Mikko Viitanen: “That is correct. And I’d like to add that k0s is distributed as a single binary file. As there are no dependencies on external components, whenever we have a security patch we can simply update the k0s binary and make it available for k0s users. With the single binary, users can keep the whole Kubernetes stack always up-to-date, to keep their clusters secured.”

Many of Mirantis’ references are large enterprises who haven’t wanted to move their business to any of the Big Three public cloud providers. Among them are Volkswagen, Visa, Paypal and several Fortune-500 companies, for example in the finance and telecom sectors. Says Viitanen: “By providing them with cloud-native technology, we give our customers a public cloud -like experience on their own infrastructure.”

Follow the data

At RAIN we see an ever increasing role for smart data collection, edge AI data reduction, availability and control across the edge-to-cloud continuum. Data is our bread and butter.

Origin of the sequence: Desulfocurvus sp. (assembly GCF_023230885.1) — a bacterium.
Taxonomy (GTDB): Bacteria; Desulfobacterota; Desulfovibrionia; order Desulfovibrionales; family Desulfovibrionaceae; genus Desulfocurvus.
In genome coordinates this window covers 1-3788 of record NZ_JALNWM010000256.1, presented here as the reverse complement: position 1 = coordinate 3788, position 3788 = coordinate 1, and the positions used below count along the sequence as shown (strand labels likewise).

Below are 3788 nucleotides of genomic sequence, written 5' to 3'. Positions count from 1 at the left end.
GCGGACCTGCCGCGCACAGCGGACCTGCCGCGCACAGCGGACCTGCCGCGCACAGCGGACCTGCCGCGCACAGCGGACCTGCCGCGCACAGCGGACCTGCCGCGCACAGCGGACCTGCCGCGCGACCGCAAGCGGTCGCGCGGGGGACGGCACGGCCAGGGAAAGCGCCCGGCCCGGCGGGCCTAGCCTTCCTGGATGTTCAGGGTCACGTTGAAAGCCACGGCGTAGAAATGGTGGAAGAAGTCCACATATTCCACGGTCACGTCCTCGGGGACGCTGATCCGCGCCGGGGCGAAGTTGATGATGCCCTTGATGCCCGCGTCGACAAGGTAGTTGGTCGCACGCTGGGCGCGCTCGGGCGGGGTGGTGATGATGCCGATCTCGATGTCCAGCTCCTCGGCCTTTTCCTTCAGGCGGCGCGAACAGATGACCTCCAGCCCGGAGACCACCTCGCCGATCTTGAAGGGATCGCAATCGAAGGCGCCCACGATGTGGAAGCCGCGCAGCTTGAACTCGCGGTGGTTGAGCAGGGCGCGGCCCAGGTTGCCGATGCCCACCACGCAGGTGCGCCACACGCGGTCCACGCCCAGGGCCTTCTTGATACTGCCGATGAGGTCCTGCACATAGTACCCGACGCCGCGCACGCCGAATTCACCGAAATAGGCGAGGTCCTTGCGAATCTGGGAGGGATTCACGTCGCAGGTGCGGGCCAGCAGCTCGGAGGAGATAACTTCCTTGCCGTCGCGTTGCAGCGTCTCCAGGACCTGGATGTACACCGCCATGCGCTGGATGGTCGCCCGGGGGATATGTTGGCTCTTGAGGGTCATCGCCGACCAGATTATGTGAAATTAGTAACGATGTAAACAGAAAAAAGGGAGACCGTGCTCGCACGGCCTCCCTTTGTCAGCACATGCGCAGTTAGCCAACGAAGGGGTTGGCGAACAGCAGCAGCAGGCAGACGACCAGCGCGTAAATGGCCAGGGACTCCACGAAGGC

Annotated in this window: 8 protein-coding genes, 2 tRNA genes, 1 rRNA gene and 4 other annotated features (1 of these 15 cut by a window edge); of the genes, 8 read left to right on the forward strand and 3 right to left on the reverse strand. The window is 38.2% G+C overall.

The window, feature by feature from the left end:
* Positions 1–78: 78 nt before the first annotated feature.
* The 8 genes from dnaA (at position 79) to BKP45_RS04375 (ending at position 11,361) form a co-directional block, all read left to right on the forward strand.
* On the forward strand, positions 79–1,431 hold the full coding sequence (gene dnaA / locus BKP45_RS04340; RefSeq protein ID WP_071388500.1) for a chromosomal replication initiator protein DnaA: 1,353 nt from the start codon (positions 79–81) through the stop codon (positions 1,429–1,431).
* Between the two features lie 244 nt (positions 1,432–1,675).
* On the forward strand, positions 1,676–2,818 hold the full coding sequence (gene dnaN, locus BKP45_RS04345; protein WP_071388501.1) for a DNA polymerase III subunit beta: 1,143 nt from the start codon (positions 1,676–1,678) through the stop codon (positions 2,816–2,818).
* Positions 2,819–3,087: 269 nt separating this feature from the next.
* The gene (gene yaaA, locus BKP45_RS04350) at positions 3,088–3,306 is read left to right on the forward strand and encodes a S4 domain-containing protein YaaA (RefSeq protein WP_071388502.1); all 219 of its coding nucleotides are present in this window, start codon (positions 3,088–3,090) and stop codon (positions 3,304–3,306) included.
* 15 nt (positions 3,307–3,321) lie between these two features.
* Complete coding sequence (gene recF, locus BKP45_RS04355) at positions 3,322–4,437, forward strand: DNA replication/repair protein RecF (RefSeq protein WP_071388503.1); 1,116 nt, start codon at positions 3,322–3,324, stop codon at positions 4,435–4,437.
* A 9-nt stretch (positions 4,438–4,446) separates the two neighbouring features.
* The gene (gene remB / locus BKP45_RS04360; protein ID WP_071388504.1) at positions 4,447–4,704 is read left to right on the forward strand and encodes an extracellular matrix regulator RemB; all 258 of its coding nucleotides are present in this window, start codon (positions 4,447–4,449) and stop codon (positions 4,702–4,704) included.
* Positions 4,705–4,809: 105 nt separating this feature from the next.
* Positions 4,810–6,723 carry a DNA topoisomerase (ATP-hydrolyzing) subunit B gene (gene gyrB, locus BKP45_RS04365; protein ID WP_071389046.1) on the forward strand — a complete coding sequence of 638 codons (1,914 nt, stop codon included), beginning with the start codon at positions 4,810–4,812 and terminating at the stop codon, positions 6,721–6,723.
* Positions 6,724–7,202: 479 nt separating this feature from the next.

RAIN is a distributed computing solution that enables manufacturing, utilities, logistics, telecom, retail and hospitality organizations…

  • to collect, reduce, fuse, process and control any data across any number of information systems - online/offline, in the cloud and on edge devices;
  • to create, test, deploy and manage data applications faster, more affordably, more flexibly and with greater ease of use than anything else on the market today.

Forget data application development ‘projects’. Reduce your time to deployment from months to minutes. Reduce your cost from tens or hundreds of thousands of euros to mere hundreds or even tens of euros per application.

If you’d like to explore how your data could improve your business, feel free to book a call with our CEO Henri Kivioja anytime, with no strings attached.